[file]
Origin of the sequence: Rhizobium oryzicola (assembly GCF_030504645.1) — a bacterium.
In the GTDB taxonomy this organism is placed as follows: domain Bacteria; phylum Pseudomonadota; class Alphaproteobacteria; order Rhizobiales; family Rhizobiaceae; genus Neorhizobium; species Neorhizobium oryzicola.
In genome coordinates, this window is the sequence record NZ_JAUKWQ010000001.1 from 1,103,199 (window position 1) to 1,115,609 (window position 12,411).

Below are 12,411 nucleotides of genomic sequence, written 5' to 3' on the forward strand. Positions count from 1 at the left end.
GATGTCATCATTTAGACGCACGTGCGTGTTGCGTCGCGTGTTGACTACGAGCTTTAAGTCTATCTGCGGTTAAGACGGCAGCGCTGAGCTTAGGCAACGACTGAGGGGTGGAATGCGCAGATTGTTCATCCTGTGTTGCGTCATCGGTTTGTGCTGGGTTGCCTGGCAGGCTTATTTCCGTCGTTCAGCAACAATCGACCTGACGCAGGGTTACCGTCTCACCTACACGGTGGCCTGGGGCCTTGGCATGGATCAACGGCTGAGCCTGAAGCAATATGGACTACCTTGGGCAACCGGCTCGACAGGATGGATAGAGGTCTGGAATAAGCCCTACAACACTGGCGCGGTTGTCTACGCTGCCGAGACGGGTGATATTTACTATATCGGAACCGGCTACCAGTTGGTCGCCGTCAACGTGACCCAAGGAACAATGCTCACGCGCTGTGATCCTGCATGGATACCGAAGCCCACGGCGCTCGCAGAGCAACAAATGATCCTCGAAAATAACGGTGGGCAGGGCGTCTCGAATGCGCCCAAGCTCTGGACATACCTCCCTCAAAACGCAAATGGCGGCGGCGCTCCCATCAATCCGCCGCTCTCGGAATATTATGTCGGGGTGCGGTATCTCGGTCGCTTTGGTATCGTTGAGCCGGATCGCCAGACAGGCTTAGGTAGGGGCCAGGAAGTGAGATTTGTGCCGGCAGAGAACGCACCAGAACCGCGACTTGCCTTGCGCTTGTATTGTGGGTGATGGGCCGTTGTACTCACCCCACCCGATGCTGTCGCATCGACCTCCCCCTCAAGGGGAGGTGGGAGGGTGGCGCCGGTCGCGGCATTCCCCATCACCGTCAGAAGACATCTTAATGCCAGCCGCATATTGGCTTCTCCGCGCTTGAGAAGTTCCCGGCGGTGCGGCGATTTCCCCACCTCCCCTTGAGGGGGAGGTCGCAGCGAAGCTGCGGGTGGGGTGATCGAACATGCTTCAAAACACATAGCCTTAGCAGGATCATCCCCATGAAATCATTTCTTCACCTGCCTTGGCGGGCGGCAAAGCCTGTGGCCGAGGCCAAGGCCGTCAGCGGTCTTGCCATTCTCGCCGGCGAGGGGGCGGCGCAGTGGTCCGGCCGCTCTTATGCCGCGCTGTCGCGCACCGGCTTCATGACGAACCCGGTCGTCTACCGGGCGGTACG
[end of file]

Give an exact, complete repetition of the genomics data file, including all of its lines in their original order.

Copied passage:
Origin of the sequence: Rhizobium oryzicola (assembly GCF_030504645.1) — a bacterium.
In the GTDB taxonomy this organism is placed as follows: domain Bacteria; phylum Pseudomonadota; class Alphaproteobacteria; order Rhizobiales; family Rhizobiaceae; genus Neorhizobium; species Neorhizobium oryzicola.
In genome coordinates, this window is the sequence record NZ_JAUKWQ010000001.1 from 1,103,199 (window position 1) to 1,115,609 (window position 12,411).

Below are 12,411 nucleotides of genomic sequence, written 5' to 3' on the forward strand. Positions count from 1 at the left end.
GATGTCATCATTTAGACGCACGTGCGTGTTGCGTCGCGTGTTGACTACGAGCTTTAAGTCTATCTGCGGTTAAGACGGCAGCGCTGAGCTTAGGCAACGACTGAGGGGTGGAATGCGCAGATTGTTCATCCTGTGTTGCGTCATCGGTTTGTGCTGGGTTGCCTGGCAGGCTTATTTCCGTCGTTCAGCAACAATCGACCTGACGCAGGGTTACCGTCTCACCTACACGGTGGCCTGGGGCCTTGGCATGGATCAACGGCTGAGCCTGAAGCAATATGGACTACCTTGGGCAACCGGCTCGACAGGATGGATAGAGGTCTGGAATAAGCCCTACAACACTGGCGCGGTTGTCTACGCTGCCGAGACGGGTGATATTTACTATATCGGAACCGGCTACCAGTTGGTCGCCGTCAACGTGACCCAAGGAACAATGCTCACGCGCTGTGATCCTGCATGGATACCGAAGCCCACGGCGCTCGCAGAGCAACAAATGATCCTCGAAAATAACGGTGGGCAGGGCGTCTCGAATGCGCCCAAGCTCTGGACATACCTCCCTCAAAACGCAAATGGCGGCGGCGCTCCCATCAATCCGCCGCTCTCGGAATATTATGTCGGGGTGCGGTATCTCGGTCGCTTTGGTATCGTTGAGCCGGATCGCCAGACAGGCTTAGGTAGGGGCCAGGAAGTGAGATTTGTGCCGGCAGAGAACGCACCAGAACCGCGACTTGCCTTGCGCTTGTATTGTGGGTGATGGGCCGTTGTACTCACCCCACCCGATGCTGTCGCATCGACCTCCCCCTCAAGGGGAGGTGGGAGGGTGGCGCCGGTCGCGGCATTCCCCATCACCGTCAGAAGACATCTTAATGCCAGCCGCATATTGGCTTCTCCGCGCTTGAGAAGTTCCCGGCGGTGCGGCGATTTCCCCACCTCCCCTTGAGGGGGAGGTCGCAGCGAAGCTGCGGGTGGGGTGATCGAACATGCTTCAAAACACATAGCCTTAGCAGGATCATCCCCATGAAATCATTTCTTCACCTGCCTTGGCGGGCGGCAAAGCCTGTGGCCGAGGCCAAGGCCGTCAGCGGTCTTGCCATTCTCGCCGGCGAGGGGGCGGCGCAGTGGTCCGGCCGCTCTTATGCCGCGCTGTCGCGCACCGGCTTCATGACGAACCCGGTCGTCTACCGGGCGGTACG